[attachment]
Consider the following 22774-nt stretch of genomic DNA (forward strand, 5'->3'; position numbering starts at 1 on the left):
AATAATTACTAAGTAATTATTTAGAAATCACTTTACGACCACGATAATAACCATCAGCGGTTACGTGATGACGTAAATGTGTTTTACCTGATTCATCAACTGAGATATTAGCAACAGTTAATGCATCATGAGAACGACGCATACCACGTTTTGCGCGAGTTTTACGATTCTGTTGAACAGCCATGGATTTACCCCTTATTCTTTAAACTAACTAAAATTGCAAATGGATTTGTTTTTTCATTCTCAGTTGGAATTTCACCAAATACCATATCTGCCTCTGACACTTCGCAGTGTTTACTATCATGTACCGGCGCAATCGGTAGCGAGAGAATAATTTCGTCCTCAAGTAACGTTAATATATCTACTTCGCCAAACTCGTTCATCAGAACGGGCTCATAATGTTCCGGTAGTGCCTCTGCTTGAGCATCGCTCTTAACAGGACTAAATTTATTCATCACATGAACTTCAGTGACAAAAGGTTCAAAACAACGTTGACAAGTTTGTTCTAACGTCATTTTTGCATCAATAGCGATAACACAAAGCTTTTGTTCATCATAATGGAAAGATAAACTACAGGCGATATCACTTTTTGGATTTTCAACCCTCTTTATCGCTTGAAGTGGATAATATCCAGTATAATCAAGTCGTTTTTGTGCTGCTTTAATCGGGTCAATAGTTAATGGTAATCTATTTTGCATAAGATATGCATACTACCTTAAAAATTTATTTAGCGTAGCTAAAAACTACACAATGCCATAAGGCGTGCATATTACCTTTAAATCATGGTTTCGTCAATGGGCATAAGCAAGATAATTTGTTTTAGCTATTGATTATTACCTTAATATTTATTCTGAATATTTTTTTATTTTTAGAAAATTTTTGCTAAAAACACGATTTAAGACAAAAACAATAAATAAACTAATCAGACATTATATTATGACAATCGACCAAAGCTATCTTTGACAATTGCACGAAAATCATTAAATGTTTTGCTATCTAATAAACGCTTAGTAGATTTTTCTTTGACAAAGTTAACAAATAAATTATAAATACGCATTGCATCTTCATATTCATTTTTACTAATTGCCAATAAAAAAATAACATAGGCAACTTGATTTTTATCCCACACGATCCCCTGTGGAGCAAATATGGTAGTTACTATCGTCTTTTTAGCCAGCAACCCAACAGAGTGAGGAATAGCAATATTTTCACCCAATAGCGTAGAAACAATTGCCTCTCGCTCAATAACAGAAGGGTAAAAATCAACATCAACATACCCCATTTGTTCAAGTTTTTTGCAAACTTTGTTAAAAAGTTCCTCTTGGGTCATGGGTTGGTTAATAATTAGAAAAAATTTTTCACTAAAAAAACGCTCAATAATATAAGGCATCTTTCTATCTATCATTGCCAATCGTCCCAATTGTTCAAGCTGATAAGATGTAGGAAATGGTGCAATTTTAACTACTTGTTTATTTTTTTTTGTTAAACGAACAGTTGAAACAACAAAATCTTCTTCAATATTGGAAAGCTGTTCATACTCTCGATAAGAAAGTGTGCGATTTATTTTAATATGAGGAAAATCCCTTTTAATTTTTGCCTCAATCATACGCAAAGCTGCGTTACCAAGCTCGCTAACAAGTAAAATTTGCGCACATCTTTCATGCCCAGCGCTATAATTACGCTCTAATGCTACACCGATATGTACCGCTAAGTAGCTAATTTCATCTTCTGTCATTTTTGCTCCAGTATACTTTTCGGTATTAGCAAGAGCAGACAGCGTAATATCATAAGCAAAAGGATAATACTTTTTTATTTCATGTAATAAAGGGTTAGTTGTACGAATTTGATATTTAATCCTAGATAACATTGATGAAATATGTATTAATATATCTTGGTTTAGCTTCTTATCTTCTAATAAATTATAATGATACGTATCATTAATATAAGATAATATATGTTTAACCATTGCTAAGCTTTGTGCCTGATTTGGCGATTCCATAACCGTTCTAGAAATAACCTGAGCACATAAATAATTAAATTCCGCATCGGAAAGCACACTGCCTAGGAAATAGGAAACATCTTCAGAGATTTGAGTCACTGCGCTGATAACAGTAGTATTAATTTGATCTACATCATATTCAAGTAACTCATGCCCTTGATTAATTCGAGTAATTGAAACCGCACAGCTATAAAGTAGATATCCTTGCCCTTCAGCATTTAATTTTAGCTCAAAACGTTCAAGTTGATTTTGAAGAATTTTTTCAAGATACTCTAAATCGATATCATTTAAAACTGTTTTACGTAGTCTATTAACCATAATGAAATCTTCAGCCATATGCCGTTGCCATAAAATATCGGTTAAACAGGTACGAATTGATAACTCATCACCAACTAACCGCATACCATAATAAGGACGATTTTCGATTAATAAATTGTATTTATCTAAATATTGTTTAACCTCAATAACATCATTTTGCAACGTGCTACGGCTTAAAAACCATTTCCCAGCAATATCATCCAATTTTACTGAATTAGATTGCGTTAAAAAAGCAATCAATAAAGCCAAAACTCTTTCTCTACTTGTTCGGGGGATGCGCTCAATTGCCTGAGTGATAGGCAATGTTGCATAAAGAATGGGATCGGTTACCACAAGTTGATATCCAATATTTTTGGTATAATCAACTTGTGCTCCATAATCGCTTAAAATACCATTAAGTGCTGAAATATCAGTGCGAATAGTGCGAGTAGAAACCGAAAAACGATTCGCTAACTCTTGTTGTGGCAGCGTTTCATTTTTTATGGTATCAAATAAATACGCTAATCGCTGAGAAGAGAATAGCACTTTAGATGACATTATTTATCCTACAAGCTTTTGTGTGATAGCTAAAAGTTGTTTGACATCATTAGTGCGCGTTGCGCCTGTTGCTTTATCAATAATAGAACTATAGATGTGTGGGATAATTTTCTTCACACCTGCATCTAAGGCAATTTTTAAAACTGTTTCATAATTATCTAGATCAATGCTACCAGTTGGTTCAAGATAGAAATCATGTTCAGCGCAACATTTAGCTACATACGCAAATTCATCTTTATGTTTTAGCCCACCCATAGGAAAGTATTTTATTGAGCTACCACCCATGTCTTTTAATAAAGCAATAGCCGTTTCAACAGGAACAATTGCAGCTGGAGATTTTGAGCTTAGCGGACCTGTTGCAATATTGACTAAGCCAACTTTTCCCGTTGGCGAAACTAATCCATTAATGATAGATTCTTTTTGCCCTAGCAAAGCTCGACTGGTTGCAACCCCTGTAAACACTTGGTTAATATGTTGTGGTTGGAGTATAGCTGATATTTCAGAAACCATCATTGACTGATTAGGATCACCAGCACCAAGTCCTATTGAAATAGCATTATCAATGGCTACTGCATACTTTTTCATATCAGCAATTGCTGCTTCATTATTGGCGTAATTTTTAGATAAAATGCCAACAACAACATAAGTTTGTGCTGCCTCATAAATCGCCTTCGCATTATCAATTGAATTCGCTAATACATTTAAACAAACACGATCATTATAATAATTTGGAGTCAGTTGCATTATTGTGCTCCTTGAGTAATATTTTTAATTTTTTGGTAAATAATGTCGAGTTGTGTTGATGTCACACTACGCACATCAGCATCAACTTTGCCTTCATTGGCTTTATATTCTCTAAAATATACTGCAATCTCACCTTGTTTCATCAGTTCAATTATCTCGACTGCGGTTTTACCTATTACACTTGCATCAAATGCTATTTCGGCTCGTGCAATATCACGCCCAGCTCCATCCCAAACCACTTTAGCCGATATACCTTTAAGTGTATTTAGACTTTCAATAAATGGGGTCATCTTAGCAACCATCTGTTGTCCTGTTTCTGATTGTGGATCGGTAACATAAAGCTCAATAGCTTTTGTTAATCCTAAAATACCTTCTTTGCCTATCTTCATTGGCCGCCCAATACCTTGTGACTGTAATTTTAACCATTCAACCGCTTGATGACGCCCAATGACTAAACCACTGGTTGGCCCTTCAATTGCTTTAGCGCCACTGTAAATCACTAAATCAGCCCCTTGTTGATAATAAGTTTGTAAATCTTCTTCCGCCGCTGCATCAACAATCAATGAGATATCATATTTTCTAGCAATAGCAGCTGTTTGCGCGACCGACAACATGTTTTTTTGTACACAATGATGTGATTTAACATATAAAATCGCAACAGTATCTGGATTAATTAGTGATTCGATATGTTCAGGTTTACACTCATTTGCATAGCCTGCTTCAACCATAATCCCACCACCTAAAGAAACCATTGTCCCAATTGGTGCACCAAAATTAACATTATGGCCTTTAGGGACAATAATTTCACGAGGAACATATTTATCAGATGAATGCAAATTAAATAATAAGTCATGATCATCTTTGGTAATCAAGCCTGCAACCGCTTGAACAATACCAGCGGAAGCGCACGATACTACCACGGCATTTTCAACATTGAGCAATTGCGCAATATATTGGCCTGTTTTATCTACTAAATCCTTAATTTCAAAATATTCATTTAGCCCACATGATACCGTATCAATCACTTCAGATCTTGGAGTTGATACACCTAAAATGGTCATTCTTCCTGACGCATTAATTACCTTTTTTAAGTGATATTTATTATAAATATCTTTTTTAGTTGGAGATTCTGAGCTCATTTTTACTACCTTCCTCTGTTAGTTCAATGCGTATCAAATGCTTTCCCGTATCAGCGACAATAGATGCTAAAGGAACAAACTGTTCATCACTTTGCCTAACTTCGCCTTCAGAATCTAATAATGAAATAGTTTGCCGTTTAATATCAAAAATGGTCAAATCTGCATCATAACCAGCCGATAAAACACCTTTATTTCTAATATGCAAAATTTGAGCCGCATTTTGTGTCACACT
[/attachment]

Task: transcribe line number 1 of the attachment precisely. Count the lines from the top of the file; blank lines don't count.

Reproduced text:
Consider the following 22774-nt stretch of genomic DNA (forward strand, 5'->3'; position numbering starts at 1 on the left):